Fossil Butte National Monument, a national park in Wyoming, is a 50-million year old lake bed and one of the richest fossil localities in the world.
Recorded in limestone are dynamic and complete paleoecosystems that spanned two million years. Preservation is so complete that it allows for detailed study of climate change and its effects on biological communities. Visitors discover that this resource displays the interrelationships of plants, insects, fishes, reptiles, and mammals like few other known fossil sites.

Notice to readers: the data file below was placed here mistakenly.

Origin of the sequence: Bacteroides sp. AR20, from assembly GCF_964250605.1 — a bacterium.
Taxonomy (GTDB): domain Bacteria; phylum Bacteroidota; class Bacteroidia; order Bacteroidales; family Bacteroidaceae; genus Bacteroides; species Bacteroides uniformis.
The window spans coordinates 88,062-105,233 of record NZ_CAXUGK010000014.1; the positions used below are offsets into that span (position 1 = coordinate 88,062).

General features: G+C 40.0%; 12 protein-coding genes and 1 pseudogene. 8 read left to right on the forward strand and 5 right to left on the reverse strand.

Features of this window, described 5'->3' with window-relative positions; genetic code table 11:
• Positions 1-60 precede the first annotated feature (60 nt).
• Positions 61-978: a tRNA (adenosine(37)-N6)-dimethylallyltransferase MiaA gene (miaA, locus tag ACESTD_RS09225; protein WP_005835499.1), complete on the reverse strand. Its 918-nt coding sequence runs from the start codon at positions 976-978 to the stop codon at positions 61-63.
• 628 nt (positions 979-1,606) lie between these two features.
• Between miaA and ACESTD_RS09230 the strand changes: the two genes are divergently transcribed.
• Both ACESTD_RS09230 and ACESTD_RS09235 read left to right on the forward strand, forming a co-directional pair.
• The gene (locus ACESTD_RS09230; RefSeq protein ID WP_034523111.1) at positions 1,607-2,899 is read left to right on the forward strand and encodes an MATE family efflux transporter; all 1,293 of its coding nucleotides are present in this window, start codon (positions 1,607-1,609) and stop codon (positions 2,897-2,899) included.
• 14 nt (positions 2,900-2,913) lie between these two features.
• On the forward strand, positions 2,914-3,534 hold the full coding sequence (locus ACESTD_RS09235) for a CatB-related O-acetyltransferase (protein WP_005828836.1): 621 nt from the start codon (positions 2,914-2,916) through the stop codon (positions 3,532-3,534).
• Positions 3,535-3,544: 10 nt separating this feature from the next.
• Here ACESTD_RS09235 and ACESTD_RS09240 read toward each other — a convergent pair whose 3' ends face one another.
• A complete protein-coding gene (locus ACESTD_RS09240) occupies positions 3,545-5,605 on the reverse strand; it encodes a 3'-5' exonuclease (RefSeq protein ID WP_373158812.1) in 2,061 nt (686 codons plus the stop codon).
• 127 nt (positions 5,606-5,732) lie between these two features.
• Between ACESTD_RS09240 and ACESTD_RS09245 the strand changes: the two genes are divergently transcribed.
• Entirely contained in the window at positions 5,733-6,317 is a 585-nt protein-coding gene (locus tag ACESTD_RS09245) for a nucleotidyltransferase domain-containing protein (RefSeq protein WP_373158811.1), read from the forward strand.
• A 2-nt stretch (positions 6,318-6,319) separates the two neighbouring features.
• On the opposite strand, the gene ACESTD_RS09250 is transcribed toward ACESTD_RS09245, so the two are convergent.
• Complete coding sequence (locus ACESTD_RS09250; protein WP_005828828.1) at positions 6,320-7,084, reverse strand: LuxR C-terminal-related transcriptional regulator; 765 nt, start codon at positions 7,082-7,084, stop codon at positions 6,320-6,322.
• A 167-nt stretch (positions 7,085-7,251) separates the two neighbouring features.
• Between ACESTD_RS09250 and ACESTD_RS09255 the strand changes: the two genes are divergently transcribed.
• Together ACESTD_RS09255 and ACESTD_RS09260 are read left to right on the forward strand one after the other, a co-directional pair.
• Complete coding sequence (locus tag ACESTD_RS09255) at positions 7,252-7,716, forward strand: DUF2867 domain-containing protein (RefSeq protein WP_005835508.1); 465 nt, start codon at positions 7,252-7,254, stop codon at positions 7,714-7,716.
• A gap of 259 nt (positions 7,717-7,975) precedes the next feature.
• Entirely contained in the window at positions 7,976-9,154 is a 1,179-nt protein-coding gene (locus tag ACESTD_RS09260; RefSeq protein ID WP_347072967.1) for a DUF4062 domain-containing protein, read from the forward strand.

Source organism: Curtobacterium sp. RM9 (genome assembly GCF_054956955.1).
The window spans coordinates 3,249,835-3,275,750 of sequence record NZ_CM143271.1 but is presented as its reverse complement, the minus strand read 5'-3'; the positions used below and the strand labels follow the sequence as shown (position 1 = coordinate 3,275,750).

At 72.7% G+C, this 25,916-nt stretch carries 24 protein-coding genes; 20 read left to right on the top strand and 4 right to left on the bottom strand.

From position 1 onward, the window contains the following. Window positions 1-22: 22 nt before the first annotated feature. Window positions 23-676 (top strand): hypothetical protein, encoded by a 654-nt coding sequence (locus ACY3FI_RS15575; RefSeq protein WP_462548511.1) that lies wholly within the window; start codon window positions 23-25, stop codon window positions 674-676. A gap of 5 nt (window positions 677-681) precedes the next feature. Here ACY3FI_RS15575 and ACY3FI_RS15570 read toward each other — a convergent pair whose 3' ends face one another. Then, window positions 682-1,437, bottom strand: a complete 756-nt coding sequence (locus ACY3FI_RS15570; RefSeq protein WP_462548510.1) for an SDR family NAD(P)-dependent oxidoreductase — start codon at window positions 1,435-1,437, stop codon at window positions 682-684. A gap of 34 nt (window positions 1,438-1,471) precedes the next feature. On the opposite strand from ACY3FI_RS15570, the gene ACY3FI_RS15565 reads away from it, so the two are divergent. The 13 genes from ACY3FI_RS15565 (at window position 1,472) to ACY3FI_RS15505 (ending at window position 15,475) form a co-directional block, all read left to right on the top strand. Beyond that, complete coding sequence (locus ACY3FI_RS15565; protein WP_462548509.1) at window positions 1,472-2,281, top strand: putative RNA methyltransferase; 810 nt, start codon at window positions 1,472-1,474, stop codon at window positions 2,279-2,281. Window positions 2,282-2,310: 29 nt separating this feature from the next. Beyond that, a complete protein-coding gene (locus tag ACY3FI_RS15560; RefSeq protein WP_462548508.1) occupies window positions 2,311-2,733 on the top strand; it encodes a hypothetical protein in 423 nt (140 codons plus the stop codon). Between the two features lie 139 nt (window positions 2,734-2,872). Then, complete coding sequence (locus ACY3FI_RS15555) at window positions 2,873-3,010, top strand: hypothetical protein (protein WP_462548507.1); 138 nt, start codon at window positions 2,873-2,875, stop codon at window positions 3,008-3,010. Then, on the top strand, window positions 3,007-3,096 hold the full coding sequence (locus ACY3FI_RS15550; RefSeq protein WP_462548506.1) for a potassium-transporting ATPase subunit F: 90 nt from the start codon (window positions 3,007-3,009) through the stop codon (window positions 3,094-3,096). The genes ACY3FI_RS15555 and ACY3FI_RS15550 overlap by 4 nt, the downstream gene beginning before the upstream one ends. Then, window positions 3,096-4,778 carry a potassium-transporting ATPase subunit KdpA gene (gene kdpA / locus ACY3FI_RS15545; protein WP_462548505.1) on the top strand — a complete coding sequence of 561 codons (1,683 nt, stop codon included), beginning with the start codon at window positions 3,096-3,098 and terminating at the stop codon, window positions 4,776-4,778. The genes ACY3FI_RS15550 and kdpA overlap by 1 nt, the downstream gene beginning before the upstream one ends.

The relevance and challenge of study and preservation of this ancient ecosystem are equal to those of a modern ecosystem. The surface topography of Fossil Butte is now covered by a high cold desert. Sagebrush is the dominant vegetation at the lower elevations, while limber pine and aspen occur on the slopes. Pronghorn, Mule deer, and a variety of birds are commonly seen. Moose, elk, and beaver are sometimes observed.